Adam G. Linder

LARHF LA Metro Reporter

August 2022 – Metro Monthly

 

Little movement from Metro this month. More stations on the Crenshaw Line are being “honored” as they continue to prepare for the opening of the Crenshaw Line. More correspondence is made public from Fred Rosen of the Bel-Air Association threatening Metro with litigation designed to further postpone the tunneled Sepulveda Transit Project options. Metro has also cancelled the contractor bidding for the Link Union Station project, hoping to restart the process with a new contract later this year, potentially delaying the project by two additional years, pushing it further after the 2028 Olympic Games.

 

Metro also publicly released their draft of the Greenhouse Gas Reduction Study showing that adding a congestion pricing model in the county could remove 36 billion vehicle miles traveled “between 2017 and 2037,” while adding new lanes to highways would increase VMT across the county the same amount. The full build-out of Measure M rail projects could potentially reduce an additional 5.5 billion VMT. No decision has been made by Metro regarding the multiple pricing options, though consideration has begun for either/or West LA or Downtown LA pricing zones.

 

Speaking of long-term studies, ex-Metro Board Member Joshua Schank has published a perspective on Metro’s current trend of studying transportation equity and argues that these studies are only long-term bureaucratic delays further increasing the inequity in disenfranchised communities, such as the lack of movement on the Vermont Transit Corridor. The document can be read at on the website for MINETA TRANSPORTATION INSTITUTE, at transweb.sjsu.edu.

 

Metro still hopes to announce the opening date for the Crenshaw Line “soon,” but the public is only now being made aware that the line will open in phases, first only to Westchester/Veterans until the Metro Transit Center Station at LAX is capable of allowing trains to pass through, and at which time a new traffic pattern could be announced interlining either the southern or eastern legs of the current C Line. Studies were made available to those options in 2018.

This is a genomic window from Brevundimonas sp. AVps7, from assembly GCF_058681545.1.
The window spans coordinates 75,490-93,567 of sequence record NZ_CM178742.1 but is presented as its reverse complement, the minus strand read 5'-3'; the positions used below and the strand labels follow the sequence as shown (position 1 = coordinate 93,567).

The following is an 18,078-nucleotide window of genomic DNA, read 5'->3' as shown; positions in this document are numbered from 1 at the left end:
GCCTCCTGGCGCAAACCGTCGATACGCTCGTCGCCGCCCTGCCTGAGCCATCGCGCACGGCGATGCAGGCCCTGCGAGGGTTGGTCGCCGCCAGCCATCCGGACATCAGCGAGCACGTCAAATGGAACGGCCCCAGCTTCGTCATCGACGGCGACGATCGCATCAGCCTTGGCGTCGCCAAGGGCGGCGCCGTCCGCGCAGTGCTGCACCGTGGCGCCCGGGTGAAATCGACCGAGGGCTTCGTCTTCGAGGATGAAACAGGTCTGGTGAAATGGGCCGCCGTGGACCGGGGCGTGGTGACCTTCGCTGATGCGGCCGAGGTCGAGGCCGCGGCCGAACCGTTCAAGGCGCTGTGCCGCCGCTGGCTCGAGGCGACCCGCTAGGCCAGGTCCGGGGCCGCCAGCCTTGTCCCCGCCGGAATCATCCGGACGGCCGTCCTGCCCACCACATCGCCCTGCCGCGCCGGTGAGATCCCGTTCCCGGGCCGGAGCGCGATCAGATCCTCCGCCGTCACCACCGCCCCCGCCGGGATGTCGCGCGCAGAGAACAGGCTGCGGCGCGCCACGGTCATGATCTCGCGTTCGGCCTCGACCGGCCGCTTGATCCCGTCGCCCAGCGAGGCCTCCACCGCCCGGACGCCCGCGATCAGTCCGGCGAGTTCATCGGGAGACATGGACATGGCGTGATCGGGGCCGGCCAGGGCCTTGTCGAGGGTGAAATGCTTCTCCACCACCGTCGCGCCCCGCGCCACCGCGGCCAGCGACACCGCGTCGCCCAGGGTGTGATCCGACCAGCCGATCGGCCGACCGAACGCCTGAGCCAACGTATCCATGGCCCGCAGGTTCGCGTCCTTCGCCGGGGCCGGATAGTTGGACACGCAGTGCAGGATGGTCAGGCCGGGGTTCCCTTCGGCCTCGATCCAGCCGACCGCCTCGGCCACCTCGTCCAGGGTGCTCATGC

Adam G. Linder

LARHF LA Metro Reporter

Metro Monthly - July 2022

 

As part of the opening celebrations for the new K (Crenshaw/LAX) Line, Metro has scheduled monthly ribbon cutting ceremonies for each of the stations scheduled to open for service by the end of the year. Department of Transportation Secretary Pete Buttigieg was on site for the ribbon-cutting ceremony of the Expo/Crenshaw Station this month. Seven new stations are slated to open by the end of the year. Trains will turn back after the Westchester/Veterans Station and return to Expo/Crenshaw. The Aviation/Century Station and connection to the C (Green) Line will open for service in 2023 once construction in the guideway of the LAX/Metro Transit Center Station is clear. The LAX/Metro Transit Center Station is slated to open for service in 2024.

 

The West Santa Ana Branch has released recommendations in order to build the northern phase more quickly and cheaply. Options range from running at-grade, or in a trench, downtown along Alameda to constructing the Little Tokyo transfer station as an aerial option. One of the more interesting proposals interlines the new rail with the A Line tracks into Union Station, eliminating conflicting construction with the LinkUS project at Union Station, but requiring another reconstruction of the tracks near Little Tokyo. 

 

In Metro-adjacent news, the Riverside County Transportation Commission approved a plan for a rail extension connecting LA Union Station with the Coachella Valley with up to five new stations: the Loma Linda/Redlands area; near the communities of Beaumont, Banning, and Cabazon; near Cathedral City, Thousand Palms, Agua Caliente Casino, Rancho Mirage, and Palm Desert; in the City of Indio; and in the City of Coachella. It is not known yet if this would be an extension of Metrolink or infill Amtrak stations.

 

LA Metro has decided not to exercise their option from CRRC for up to 218 additional subway vehicles for the opening of the later D Line Extension phases. They say that their base order of 64 vehicles will be enough for minimum operational requirements for the first extension. Delays in vehicle procurement are being blamed on supply chain issues, COVID, and tariffs/restrictions on Chinese state-based manufacturers. The first new cars from the initial order are due to be delivered to Metro in August.